What is an AXIA?

A bargain is what

WCPUID confirmation of one of our achievements SiSoft Sandra 2001se, showing how we poked the Pentium right in the eye!

The term "AXIA" may be unrelated to the insurance company of nearly-the-same name, but buying one of these stellar Athlons will certainly give you piece of mind for the next couple of years. The whole AXIA thing arose almost overnight recently when hardware e-zine Overclockers.com started experimenting in the dark art of overclocking the latest revision of the Thunderbird core. They discovered that depending on the revision (denoted by text etched into the processor's core as it came off the production line), they could attain speeds of up to 1500MHz, using simple heatsink and fan combinations like the powerful ThermoEngine. By correlating data from their tech-savvy readers, Overclockers.com were able to confirm that Athlon processors with the letters "AXIA" at the start of the second line, and a letter "Y" at the start of the third produced the best results. Our own testing has confirmed Overclockers.com's conclusion. This writer is currently using an Athlon 1.33GHz (as featured in our review of the same), which is an "AXIA Y", and it's currently ticking over at 1550MHz (10x155). The problem has been actually getting hold of the chips. You can't simply phone up Dabs or Scan and ask for them to examine the chips and handpick you an appropriate core - it doesn't work like that. Until now, the only route to AXIA stardom has been to head off to a computer fair and ask to examine the chips for yourself. A tiresome process, and one that has kept the AXIA legend out of the news for a few weeks. Fortunately though, some retailers seem to have caught on. As a result, we were very pleased this morning to accept delivery of a 1GHz AXIA Y chip from The Overclocking Store for testing. Early results are... stunning. The first thing we tried was the stock speed of our other chip, 1.33GHz. At 10x133 and default voltage settings, the machine past every test we could throw at it with flying colours. What's more, it actually functioned perfectly well using the default voltage settings at anything up to 1.4GHz. This isn't even a guaranteed chip - we asked for a random selection from The Overclocking Store's stock of AXIAs, and in-house reports from the ecommerce outfit indicate similar results across the line. Upping the core voltage to 1.85 and the I/O voltage to 3.5 (a known tweak), we were able to attain 1.45GHz (or roughly 1466MHz). With a little more tweaking, our chip hit the magic 1.5GHz (1507MHz actually) at 11x137. The Overclocking Store has a decent amount of these chips, priced competitively at £160 including VAT. We fancy they will have sold out within a few days, so if you have a KT133A motherboard and fancy a healthy boost, we recommend you head over there and relieve them of one. In the mean time, here are a couple of screen captures of WCPUID and SiSoft Sandra to keep you amused.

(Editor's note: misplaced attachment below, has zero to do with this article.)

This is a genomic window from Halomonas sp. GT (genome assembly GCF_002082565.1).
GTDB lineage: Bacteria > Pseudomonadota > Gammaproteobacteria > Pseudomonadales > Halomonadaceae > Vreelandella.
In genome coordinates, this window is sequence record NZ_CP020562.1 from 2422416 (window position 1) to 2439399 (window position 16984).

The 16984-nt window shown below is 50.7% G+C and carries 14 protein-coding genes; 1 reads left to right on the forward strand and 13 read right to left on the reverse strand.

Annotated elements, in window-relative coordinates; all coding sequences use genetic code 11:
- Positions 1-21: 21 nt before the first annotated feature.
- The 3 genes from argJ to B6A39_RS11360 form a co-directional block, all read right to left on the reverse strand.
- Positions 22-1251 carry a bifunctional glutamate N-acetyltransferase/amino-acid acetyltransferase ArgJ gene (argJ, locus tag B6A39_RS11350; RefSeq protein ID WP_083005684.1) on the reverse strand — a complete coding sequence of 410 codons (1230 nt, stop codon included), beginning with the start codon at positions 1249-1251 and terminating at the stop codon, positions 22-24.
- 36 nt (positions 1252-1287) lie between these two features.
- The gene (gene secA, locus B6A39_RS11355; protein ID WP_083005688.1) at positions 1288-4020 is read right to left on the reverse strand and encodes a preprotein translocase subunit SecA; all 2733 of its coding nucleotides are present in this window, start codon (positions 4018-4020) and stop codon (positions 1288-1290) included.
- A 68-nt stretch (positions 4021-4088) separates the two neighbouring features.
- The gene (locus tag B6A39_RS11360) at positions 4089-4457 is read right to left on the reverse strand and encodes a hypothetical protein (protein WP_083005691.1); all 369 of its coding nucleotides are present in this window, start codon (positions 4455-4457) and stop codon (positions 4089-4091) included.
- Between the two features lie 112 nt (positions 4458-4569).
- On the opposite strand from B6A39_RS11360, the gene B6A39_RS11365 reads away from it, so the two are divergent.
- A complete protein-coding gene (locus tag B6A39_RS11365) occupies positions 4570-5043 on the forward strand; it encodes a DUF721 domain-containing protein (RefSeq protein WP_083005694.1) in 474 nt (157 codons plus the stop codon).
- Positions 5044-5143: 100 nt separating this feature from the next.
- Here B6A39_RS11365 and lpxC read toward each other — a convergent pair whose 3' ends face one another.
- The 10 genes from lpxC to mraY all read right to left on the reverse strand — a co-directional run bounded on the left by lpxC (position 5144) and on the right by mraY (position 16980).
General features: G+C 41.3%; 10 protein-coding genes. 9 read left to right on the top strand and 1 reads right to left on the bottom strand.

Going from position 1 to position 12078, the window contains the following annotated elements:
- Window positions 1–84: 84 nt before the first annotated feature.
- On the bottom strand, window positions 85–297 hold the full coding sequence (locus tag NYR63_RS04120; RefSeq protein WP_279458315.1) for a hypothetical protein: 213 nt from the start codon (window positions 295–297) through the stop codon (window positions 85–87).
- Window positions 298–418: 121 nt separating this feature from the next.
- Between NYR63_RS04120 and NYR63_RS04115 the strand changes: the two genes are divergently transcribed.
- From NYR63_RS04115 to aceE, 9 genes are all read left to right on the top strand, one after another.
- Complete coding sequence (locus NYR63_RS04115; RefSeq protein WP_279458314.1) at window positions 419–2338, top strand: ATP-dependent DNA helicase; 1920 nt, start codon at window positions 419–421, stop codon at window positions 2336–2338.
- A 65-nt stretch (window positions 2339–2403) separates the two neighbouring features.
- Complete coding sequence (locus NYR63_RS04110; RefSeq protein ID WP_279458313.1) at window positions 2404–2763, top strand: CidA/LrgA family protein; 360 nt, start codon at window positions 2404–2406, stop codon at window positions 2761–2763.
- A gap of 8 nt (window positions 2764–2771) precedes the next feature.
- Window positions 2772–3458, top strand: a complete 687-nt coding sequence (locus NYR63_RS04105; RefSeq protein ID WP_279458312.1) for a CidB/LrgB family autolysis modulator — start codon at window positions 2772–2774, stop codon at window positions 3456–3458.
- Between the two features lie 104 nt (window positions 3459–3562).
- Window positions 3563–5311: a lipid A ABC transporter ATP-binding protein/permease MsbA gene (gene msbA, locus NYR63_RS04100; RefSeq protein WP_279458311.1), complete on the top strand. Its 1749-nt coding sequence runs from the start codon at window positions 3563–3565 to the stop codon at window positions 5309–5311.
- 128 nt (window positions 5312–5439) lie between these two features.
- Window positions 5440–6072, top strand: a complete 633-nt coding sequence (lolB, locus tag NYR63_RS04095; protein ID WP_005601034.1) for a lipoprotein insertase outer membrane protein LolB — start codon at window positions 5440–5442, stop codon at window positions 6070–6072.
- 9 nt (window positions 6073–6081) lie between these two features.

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About the author

Tom Bramwell

Tom Bramwell

Contributor  |  tombramwell

Tom worked at Eurogamer from early 2000 to late 2014, including seven years as Editor-in-Chief.

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